Great implementations are led by great teams
Great implementations are led by great teams. But if you haven’t done it before, or it’s been a while, we know that putting together the right project team is easier said than done.
We’ve written this guide to help you put together the best possible project team. You can only do that once you understand the roles you need to fill, and the skills required. Plus of course, the expected level of commitment.
While you may have an enthusiastic showing of hands (or not), you need a cool, clear head to choose the right resources for your project team.
Start early. Think about who you are going to select during the system evaluation stage. And don’t be afraid to ask your software vendor to help you establish the roles and responsibilities. After all, they do this every day.
The perfect resource checklist:
Each one of your team members should possess:
Top Tip: Effective collaboration starts with a clear goal, so everyone needs to be on board. People tend to support what they create, so involve your team from the outset of the project.
The roles you need in your team will vary depending on the size and complexity of the
implementation, and some members may be able to double-up on their roles. For a six- to a nine-month-long project, we suggest these are the roles you need to fill (note: this is just an overview, for a detailed list of responsibilities download our Practical guide for establishing an effective Project Team).
A project manager (PM) is a non-negotiable requirement. Your PM is responsible for ensuring all teams deliver to your agreed objectives. They should have managed similar projects before, be less technical and more functional or management, and have a good grasp of implementation methodologies and processes.
Minimum soft skills: Excellent people and time management skills, the ability to motivate, mentor and make decisions, a pragmatic approach, have negotiation and conflict resolution skills.
Project commitment level: 60% to 100%
Overview of responsibilities: Your PM is the day-to-day project leader. They find, schedule and resource tasks, handle issues and change requests, juggle budgets, and approve deliverables. Reporting to the Project Steering Committee, your PM is responsible for the functional quality of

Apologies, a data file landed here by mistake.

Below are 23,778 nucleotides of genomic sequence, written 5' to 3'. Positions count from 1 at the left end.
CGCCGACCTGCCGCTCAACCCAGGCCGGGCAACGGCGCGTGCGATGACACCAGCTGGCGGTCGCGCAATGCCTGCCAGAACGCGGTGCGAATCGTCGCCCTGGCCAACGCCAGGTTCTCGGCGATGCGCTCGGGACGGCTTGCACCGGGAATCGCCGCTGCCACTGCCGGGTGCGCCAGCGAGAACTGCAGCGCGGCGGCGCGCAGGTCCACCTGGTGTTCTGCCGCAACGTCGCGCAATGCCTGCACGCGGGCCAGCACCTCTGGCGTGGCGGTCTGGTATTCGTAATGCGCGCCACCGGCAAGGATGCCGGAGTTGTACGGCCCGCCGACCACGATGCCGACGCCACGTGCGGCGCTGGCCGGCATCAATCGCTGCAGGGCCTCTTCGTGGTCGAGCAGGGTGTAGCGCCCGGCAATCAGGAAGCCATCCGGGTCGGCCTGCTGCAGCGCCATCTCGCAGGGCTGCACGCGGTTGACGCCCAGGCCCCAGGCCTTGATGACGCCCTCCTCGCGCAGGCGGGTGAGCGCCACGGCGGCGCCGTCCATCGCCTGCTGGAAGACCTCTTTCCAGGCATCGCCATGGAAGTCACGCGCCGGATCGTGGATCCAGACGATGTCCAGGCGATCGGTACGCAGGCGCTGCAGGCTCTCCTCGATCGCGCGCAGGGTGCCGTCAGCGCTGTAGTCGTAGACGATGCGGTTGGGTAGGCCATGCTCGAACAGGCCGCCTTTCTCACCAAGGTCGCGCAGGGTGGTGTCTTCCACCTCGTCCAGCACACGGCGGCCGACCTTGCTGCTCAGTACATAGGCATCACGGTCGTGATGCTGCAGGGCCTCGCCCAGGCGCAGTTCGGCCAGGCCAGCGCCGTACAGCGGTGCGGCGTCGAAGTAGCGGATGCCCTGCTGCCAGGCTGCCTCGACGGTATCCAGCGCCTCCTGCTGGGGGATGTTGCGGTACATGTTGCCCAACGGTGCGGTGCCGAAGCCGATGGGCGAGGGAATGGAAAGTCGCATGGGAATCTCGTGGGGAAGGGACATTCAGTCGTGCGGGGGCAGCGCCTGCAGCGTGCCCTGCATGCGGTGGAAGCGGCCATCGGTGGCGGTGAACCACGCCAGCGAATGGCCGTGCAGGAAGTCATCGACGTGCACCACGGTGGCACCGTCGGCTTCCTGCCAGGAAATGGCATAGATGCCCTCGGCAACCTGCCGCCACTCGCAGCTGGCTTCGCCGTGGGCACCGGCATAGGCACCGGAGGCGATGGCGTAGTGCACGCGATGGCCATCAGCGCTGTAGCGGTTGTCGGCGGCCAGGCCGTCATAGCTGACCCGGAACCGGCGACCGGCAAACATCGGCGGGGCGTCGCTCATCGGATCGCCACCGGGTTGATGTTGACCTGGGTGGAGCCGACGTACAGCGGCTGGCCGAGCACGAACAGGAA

Your business unit champions and subject matter experts (SMEs) represent the needs of their specific business units. They are people you trust to make decisions for their department and be accountable for the delivery outcomes. Ideally, they’re in a leadership position and have a deep understanding of the business unit’s processes, and where they fit in the overall business.
Minimum soft skills: Time management and team leadership skills, ability to turn around actions quickly, strong communication skills, collaborative, visionary and open to change.
Project commitment level: 40% to 60%
Overview of responsibilities: Using their in-depth knowledge to make critical decisions for their business area, they work directly with your vendor’s team to analyse and document detailed business requirements or user stories, participate in configuring the system, develop test scripts and ensure the quality of the software solution vs business requirements.
Your technical expert will usually already have a technical IT role in the business and in-depth technical knowledge of your IT infrastructure, and the supporting communication network. Their job is to make sure that whatever you’re implementing is supported by your infrastructure and security protocols, and that users can access what they need.
Minimum soft skills: Meeting deadlines, being thorough, collaborative, able to prioritise, and team orientated.
Project commitment level: 40% to 70%